OMA designs Lehmann Maupin’s first Hong Kong gallery
Hong Kong's contemporary art scene has become so attractive to Western gallerists, they are now jostling for space in the city centre. The latest arrival is New York's Lehmann Maupin, which now resides in the historic Pedder Building with a new space designed by Rem Koolhaas and his practice OMA.
Hong Kong is fresh territory for Rachel Lehmann and David Maupin, who operate two well-established locations in Manhattan. Yet the concept is not. The gallerists have known Koolhaas since he designed their first raw, plywood-panelled space in Chelsea in 1996, and their inaugural Chinese venue embodies the same unrefined spirit.
Like the New York galleries, Lehmann Maupin's new 105 sq m space feels less like a commercial gallery and more like an artist's studio: neutral in its materials but very specific in the way artists can use it and how visitors can be routed through it.
For Hong Kong, OMA developed a new palette of materials, although plywood still features heavily. A continuous wall of plywood starts outside the fourth-floor entrance of the gallery, against the building's neo-classical interior. The wood appears inside in the form of a sliding wall that can separate the open plan into a larger and smaller exhibition space. A vast glazed corner jutting out between the two spaces gives dimension to the limited space and eases the flow in and out.
'David [Maupin] was quite specific about entering the gallery from the end of the corridor,' says OMA partner David Gianotten, 'so Koolhaas came up with the corner door idea.'
To the left is a small square nook where an artist could show one central piece without it being swallowed by the gallery as a whole. The larger area to the right offers the possibility for exhibiting a sequence around an original pre-war column. 'It's the space that determines what is going to happen where, and the visitors will naturally blend into that,' says Gianotten.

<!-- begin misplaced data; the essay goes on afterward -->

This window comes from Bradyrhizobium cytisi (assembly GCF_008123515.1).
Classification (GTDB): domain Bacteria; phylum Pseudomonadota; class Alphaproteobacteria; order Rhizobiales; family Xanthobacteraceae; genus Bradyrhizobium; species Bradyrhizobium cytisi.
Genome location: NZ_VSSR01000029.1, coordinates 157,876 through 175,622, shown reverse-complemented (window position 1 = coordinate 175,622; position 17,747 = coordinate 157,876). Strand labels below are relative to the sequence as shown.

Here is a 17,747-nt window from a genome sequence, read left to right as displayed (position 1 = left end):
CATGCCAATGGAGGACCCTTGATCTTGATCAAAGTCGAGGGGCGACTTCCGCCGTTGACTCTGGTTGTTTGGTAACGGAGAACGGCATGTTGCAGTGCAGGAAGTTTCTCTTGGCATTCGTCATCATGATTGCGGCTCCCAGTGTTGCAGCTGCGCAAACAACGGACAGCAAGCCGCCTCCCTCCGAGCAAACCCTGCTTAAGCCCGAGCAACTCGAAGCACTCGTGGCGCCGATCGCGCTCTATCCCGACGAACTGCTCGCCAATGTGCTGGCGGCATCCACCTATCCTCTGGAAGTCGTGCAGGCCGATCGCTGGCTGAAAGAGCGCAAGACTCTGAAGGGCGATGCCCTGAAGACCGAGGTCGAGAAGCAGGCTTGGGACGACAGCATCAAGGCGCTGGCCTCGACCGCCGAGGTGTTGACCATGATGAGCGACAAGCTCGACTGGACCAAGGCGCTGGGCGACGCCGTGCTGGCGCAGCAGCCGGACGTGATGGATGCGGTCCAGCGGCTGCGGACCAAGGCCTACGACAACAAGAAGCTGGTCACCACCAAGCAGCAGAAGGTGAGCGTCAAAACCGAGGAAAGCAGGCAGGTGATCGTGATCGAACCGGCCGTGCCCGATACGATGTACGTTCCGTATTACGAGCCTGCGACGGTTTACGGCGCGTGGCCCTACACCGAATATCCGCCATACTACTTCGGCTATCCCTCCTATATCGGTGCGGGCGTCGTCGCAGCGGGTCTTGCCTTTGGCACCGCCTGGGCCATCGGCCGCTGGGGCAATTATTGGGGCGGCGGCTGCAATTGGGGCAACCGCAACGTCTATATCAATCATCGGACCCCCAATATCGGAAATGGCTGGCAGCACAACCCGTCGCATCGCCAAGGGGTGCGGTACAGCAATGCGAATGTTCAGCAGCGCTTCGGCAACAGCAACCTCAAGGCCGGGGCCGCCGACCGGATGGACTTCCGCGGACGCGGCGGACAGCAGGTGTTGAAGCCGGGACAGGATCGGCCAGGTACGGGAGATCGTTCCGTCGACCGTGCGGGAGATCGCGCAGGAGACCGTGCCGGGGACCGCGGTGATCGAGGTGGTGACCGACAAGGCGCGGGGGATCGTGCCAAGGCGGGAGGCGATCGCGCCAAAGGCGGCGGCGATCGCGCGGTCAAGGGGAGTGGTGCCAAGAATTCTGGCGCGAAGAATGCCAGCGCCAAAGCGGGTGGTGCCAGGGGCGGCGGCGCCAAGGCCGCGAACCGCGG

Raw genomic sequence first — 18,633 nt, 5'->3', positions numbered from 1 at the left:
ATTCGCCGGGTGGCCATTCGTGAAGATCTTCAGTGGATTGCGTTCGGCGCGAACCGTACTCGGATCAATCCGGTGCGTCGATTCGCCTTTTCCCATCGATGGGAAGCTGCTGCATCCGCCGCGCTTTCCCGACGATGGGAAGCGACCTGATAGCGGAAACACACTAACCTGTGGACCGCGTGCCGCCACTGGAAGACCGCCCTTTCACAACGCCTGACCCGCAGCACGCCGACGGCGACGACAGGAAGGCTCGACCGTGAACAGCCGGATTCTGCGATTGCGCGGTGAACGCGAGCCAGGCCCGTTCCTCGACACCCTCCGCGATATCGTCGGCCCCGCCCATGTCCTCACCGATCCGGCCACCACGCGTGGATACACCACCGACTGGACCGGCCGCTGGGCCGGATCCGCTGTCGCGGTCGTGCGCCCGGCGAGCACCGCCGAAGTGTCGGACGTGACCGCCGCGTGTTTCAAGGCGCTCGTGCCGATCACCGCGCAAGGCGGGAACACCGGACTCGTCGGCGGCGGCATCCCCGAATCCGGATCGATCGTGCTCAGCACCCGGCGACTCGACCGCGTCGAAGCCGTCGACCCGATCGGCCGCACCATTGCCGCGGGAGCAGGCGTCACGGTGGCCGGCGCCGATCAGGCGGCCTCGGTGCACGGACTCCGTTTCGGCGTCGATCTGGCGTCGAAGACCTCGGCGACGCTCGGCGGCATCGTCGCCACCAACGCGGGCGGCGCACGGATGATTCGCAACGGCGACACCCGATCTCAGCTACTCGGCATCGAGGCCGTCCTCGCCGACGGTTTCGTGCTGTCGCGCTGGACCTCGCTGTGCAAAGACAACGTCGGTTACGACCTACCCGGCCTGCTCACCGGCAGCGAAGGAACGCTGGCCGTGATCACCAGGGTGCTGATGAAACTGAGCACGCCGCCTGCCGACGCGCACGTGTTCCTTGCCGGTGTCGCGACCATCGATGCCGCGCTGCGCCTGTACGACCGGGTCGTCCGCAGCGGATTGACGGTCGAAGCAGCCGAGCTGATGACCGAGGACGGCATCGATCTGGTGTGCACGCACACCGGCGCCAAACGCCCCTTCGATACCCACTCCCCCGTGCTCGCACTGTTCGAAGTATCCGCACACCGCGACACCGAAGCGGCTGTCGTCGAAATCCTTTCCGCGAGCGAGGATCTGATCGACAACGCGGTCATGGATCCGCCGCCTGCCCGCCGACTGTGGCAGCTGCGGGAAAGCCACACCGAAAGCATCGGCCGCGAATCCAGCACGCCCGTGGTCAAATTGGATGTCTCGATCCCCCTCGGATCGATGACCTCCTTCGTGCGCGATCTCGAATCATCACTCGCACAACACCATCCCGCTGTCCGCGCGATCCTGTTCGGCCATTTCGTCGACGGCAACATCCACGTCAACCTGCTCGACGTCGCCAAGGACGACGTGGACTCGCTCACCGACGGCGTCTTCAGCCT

The architects have left much of the space in its natural, bare state. The original window frames and ceiling were retained to keep part of the colonial building intact, and the central structural column has become a statement of the space.
'We wanted to create a working space, something that breathes still, a backdrop for art,' says Gianotten, 'one that would not take over that idea by using very specific materials or having the brand name of the gallery being more exposed than the art itself.'
Lehmann Maupin's inaugural exhibition features Korean artist Lee Bul, who recently finished a major retrospective at Tokyo's Mori Art Museum. In May, a group show of Asian and international artists will coincide with the debut of The Art Basel show in Hong Kong.
Preparations are in full swing for the gallery's first summer in the East. The partners are representing Brazil's Adriana Varejão, South Africa's Robin Rhode and German photographer Juergen Teller.
As for the overlap with Chinese contemporary gallery Hanart TZ Gallery, Maupin says it was 'good karma'.
'We are honoured to take the former space of such an important gallery in Hong Kong' he says. 'And we'll also still be on the same floor. So that's really nice.'
407 Pedder Building, 12 Pedder Street, Central, Hong Kong